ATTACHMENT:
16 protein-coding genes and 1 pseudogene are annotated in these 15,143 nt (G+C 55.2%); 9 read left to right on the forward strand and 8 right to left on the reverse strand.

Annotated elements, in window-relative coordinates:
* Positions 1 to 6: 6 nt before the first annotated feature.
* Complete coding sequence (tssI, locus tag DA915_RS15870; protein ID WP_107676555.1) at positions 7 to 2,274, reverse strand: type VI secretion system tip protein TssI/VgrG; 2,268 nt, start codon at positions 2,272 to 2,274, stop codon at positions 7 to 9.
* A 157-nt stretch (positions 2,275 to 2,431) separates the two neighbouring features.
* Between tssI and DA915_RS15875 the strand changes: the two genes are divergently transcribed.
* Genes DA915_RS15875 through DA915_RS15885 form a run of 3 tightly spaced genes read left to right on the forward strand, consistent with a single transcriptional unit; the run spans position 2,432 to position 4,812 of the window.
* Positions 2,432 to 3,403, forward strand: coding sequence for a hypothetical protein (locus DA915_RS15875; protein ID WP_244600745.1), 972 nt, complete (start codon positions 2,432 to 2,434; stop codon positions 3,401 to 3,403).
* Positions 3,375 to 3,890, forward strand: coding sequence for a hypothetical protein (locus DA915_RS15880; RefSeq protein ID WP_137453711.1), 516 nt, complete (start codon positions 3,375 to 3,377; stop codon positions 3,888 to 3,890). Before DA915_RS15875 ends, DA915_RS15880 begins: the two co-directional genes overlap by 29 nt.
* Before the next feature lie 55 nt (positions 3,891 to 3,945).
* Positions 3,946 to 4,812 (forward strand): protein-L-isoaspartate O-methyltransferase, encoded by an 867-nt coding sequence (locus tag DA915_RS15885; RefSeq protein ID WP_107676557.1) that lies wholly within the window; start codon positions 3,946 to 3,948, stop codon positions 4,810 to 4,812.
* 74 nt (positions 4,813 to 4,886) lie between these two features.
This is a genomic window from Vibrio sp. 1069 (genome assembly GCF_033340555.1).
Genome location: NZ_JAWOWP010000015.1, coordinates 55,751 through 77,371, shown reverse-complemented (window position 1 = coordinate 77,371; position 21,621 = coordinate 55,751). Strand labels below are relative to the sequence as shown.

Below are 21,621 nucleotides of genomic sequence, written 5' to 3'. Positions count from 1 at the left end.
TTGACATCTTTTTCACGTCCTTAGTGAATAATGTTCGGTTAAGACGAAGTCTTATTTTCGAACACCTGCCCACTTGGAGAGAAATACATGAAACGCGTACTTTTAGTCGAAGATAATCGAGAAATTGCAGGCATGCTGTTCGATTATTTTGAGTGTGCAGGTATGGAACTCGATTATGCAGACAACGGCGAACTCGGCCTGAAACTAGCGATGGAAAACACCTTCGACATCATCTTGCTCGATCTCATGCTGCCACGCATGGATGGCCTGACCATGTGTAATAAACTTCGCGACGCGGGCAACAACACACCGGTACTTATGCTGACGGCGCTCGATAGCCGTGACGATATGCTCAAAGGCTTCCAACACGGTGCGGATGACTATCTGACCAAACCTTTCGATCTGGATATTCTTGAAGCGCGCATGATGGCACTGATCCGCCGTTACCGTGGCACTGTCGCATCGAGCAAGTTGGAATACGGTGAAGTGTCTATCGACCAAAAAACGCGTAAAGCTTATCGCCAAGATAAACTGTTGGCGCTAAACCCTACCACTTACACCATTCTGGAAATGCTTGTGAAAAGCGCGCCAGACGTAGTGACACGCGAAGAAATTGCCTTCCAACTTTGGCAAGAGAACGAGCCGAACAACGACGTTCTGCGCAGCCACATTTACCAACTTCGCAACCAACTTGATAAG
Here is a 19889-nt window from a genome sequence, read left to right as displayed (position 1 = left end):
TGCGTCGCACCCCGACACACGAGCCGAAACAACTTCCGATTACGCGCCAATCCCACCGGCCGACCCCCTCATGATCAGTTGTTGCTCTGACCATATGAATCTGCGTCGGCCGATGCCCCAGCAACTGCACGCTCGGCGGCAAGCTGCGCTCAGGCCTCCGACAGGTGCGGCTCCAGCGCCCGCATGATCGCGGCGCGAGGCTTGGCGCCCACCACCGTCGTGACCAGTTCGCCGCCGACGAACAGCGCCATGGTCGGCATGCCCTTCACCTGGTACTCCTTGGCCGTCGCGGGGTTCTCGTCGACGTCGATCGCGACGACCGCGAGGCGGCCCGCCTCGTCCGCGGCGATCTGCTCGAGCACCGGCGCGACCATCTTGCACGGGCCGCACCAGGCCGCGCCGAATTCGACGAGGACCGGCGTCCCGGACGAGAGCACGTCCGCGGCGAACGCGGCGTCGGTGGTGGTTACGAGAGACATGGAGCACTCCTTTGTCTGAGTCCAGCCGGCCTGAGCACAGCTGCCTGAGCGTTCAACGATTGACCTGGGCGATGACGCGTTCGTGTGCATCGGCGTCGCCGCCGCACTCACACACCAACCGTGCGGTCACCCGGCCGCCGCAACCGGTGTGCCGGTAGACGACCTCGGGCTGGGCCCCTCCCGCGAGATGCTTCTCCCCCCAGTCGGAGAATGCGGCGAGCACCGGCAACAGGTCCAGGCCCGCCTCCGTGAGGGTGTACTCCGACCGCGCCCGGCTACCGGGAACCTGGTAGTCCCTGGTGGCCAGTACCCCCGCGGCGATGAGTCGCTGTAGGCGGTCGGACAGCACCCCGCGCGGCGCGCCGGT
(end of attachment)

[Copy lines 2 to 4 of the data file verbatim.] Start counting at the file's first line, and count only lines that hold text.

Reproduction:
Annotated elements, in window-relative coordinates:
* Positions 1 to 6: 6 nt before the first annotated feature.
* Complete coding sequence (tssI, locus tag DA915_RS15870; protein ID WP_107676555.1) at positions 7 to 2,274, reverse strand: type VI secretion system tip protein TssI/VgrG; 2,268 nt, start codon at positions 2,272 to 2,274, stop codon at positions 7 to 9.